Sorry seems the hardest word for our dear Chief Executive Carrie Lam Cheng Yuet-ngor to say.
Lam managed to stay safe and dry as Super Typhoon Mangkhut ravaged our city, but she could not escape the tsunami of criticism that came in the wake of the traffic chaos that engulfed Hongkongers as they struggled to get to work on Monday.
Lam was brave enough to come out and face the music, but she showed no sign of accepting any blame for not giving workers an extra day off on Monday while most of the city was still paralyzed by the worst typhoon ever to hit the territory.
“I can totally feel how citizens were worried after waiting for hours at MTR stations. As they are angry and dissatisfied, it’s OK for them to vent their anger on the chief executive,” Lam said.
“But I don’t think it’s a responsible move for a CE to make a decision without legal basis, assessment by all industries and the consequences.”
This is Lam’s signature style of governance, which earned her over 22,000 “angry” emojis – and counting – on her Facebook page.
Her administration deserves to be given credit for its superb way of handling the situation as Mangkhut approached, forewarning the people extensively of the enormous dangers that lay ahead and urging them to be prepared for all eventualities.
As the super typhoon claimed many lives in the Philippines, Lam displayed her maternal instincts and, like a concerned granny talking to kids, called on the people to stay home.
Mangkhut brought widespread damage and devastation to the city, but zero fatality.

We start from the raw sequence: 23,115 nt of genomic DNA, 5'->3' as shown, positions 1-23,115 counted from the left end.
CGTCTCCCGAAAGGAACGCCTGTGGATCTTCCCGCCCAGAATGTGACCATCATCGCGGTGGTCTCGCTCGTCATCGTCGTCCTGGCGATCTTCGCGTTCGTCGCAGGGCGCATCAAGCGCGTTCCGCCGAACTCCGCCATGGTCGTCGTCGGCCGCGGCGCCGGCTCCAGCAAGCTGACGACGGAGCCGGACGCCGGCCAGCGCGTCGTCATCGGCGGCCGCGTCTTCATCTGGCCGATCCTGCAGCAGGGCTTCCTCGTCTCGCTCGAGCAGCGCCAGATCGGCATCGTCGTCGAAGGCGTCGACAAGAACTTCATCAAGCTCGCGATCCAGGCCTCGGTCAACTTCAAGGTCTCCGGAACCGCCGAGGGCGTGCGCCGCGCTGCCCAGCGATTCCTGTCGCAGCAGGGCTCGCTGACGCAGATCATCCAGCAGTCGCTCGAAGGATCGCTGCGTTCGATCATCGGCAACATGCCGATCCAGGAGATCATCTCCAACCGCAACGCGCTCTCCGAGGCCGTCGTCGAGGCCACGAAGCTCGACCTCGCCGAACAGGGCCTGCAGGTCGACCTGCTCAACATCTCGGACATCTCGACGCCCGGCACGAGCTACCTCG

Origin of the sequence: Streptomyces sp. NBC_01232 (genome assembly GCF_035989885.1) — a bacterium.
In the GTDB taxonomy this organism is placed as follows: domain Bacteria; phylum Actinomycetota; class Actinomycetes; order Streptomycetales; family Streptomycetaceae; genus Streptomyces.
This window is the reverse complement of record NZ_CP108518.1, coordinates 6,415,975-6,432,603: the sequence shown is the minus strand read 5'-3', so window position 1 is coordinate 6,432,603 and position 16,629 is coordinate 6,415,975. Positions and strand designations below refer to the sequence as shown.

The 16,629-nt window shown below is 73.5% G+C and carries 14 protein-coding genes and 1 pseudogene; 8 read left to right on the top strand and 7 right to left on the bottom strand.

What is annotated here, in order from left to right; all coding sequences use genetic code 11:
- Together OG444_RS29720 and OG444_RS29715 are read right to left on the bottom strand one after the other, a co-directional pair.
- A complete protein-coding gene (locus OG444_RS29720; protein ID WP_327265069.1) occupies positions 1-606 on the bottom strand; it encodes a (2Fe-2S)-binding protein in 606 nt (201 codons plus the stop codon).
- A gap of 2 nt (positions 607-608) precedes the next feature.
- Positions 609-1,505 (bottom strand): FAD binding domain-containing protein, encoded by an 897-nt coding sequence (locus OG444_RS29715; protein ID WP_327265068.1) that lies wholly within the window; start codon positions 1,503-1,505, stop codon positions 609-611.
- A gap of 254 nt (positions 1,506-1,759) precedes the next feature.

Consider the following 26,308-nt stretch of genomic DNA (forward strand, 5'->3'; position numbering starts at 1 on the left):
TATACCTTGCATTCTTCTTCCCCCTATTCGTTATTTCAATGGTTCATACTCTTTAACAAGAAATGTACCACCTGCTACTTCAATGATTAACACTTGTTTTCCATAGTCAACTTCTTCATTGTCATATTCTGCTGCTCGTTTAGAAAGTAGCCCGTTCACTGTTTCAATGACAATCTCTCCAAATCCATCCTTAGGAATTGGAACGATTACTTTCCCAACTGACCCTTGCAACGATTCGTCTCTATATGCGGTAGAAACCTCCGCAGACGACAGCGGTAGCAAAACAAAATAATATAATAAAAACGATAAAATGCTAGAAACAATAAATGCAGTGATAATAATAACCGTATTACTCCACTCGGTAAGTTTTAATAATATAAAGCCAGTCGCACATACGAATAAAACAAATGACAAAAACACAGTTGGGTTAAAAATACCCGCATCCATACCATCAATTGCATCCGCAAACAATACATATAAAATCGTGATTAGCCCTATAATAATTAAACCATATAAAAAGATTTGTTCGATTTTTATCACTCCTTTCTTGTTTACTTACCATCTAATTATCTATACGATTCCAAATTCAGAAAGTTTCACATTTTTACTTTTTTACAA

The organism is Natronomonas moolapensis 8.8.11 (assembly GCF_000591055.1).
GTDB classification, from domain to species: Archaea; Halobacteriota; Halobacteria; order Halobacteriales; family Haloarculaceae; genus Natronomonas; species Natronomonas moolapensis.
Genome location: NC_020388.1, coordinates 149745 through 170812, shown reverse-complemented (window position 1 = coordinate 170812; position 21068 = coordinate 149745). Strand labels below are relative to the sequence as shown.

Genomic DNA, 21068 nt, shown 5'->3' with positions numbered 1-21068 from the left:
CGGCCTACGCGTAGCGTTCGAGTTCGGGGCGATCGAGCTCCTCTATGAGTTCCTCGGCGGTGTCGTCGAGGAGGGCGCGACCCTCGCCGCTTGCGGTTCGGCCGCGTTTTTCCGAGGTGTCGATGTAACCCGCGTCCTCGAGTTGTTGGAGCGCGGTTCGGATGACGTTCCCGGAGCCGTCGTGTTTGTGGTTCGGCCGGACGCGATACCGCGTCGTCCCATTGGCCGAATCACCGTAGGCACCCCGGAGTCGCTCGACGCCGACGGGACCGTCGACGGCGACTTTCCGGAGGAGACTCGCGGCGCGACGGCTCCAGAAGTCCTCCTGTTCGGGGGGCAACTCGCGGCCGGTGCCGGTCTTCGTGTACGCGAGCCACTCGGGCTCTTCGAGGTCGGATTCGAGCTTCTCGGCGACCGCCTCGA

However, Lam’s post-typhoon performance instantly transformed her into a villain, with some comparing her to her counterpart in Macau, Chief Executive Fernando Chui Sai On, who had been assailed for the way he handled last year’s Typhoon Hato, which claimed at least a dozen lives in the casino capital and turned it into a murky Venice for a week.
Forget Lam’s campaign slogan “We Connect”. People think she’s out of touch with reality for allowing people to go back to work a day after the disaster when most of the city’s public transport was not working, resulting in thousands of commuters waiting and fuming for hours at Tai Wai and other MTR stations simply because there was no other transport option to get to work.
Worse still, it was revealed that Lam turned a deaf ear to Starry Lee Wai-king, a close ally and chair of the pro-Beijing Democratic Alliance for the Betterment and Progress of Hong Kong, who suggested that some government personnel, especially those not involved in emergency services, be allowed to take a half day off on Monday.
Lam insisted that there is no mechanism that allows her to suspend work in public and private offices in the wake of disruptions resulting from extreme weather conditions, although some legislators have pointed out that there is an ordinance that she can invoke to handle the situation.
It is just sad that what could have been her finest hour turned into an occasion for fault-finding and buck-passing.
But it’s never too late. Every occasion, even disasters, offer valuable lessons as long as we are willing to learn from our mistakes and misjudgments.
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